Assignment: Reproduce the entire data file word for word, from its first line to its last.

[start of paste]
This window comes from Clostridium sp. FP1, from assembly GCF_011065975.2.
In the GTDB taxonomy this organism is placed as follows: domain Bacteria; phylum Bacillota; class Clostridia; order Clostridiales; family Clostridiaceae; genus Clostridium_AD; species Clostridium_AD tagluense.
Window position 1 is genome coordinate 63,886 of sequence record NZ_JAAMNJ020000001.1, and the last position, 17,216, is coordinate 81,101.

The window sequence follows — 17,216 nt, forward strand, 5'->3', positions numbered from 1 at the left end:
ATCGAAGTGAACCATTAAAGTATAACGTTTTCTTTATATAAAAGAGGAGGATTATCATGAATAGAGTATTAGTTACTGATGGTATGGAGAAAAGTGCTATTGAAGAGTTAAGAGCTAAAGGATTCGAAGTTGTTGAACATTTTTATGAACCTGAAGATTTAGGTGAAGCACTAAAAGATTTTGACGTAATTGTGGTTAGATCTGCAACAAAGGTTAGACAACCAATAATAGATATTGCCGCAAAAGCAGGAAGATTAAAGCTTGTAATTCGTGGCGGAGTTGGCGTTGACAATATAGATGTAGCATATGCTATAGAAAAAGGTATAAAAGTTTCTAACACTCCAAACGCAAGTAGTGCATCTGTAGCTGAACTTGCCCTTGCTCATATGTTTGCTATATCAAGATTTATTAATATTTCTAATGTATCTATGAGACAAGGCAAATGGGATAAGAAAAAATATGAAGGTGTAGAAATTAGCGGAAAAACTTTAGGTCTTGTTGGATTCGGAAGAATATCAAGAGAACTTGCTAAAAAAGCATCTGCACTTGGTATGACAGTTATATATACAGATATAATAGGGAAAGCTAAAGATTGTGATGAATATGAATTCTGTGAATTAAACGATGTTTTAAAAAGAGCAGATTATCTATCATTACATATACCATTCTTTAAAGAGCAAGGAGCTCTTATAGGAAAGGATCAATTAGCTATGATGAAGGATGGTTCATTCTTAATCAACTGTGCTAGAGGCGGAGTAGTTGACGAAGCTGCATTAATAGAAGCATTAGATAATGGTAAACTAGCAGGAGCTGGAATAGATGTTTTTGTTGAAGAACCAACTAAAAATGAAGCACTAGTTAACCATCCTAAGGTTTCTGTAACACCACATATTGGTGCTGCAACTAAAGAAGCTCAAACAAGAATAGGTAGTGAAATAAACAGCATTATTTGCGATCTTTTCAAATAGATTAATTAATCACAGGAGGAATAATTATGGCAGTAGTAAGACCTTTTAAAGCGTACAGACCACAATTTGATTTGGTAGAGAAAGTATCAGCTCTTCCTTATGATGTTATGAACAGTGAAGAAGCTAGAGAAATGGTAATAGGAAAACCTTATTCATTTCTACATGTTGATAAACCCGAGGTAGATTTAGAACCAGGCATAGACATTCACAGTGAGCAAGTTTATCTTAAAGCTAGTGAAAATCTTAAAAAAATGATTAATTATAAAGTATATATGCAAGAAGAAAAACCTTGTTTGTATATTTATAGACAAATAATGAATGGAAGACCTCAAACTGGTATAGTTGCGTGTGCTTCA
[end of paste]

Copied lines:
This window comes from Clostridium sp. FP1, from assembly GCF_011065975.2.
In the GTDB taxonomy this organism is placed as follows: domain Bacteria; phylum Bacillota; class Clostridia; order Clostridiales; family Clostridiaceae; genus Clostridium_AD; species Clostridium_AD tagluense.
Window position 1 is genome coordinate 63,886 of sequence record NZ_JAAMNJ020000001.1, and the last position, 17,216, is coordinate 81,101.

The window sequence follows — 17,216 nt, forward strand, 5'->3', positions numbered from 1 at the left end:
ATCGAAGTGAACCATTAAAGTATAACGTTTTCTTTATATAAAAGAGGAGGATTATCATGAATAGAGTATTAGTTACTGATGGTATGGAGAAAAGTGCTATTGAAGAGTTAAGAGCTAAAGGATTCGAAGTTGTTGAACATTTTTATGAACCTGAAGATTTAGGTGAAGCACTAAAAGATTTTGACGTAATTGTGGTTAGATCTGCAACAAAGGTTAGACAACCAATAATAGATATTGCCGCAAAAGCAGGAAGATTAAAGCTTGTAATTCGTGGCGGAGTTGGCGTTGACAATATAGATGTAGCATATGCTATAGAAAAAGGTATAAAAGTTTCTAACACTCCAAACGCAAGTAGTGCATCTGTAGCTGAACTTGCCCTTGCTCATATGTTTGCTATATCAAGATTTATTAATATTTCTAATGTATCTATGAGACAAGGCAAATGGGATAAGAAAAAATATGAAGGTGTAGAAATTAGCGGAAAAACTTTAGGTCTTGTTGGATTCGGAAGAATATCAAGAGAACTTGCTAAAAAAGCATCTGCACTTGGTATGACAGTTATATATACAGATATAATAGGGAAAGCTAAAGATTGTGATGAATATGAATTCTGTGAATTAAACGATGTTTTAAAAAGAGCAGATTATCTATCATTACATATACCATTCTTTAAAGAGCAAGGAGCTCTTATAGGAAAGGATCAATTAGCTATGATGAAGGATGGTTCATTCTTAATCAACTGTGCTAGAGGCGGAGTAGTTGACGAAGCTGCATTAATAGAAGCATTAGATAATGGTAAACTAGCAGGAGCTGGAATAGATGTTTTTGTTGAAGAACCAACTAAAAATGAAGCACTAGTTAACCATCCTAAGGTTTCTGTAACACCACATATTGGTGCTGCAACTAAAGAAGCTCAAACAAGAATAGGTAGTGAAATAAACAGCATTATTTGCGATCTTTTCAAATAGATTAATTAATCACAGGAGGAATAATTATGGCAGTAGTAAGACCTTTTAAAGCGTACAGACCACAATTTGATTTGGTAGAGAAAGTATCAGCTCTTCCTTATGATGTTATGAACAGTGAAGAAGCTAGAGAAATGGTAATAGGAAAACCTTATTCATTTCTACATGTTGATAAACCCGAGGTAGATTTAGAACCAGGCATAGACATTCACAGTGAGCAAGTTTATCTTAAAGCTAGTGAAAATCTTAAAAAAATGATTAATTATAAAGTATATATGCAAGAAGAAAAACCTTGTTTGTATATTTATAGACAAATAATGAATGGAAGACCTCAAACTGGTATAGTTGCGTGTGCTTCA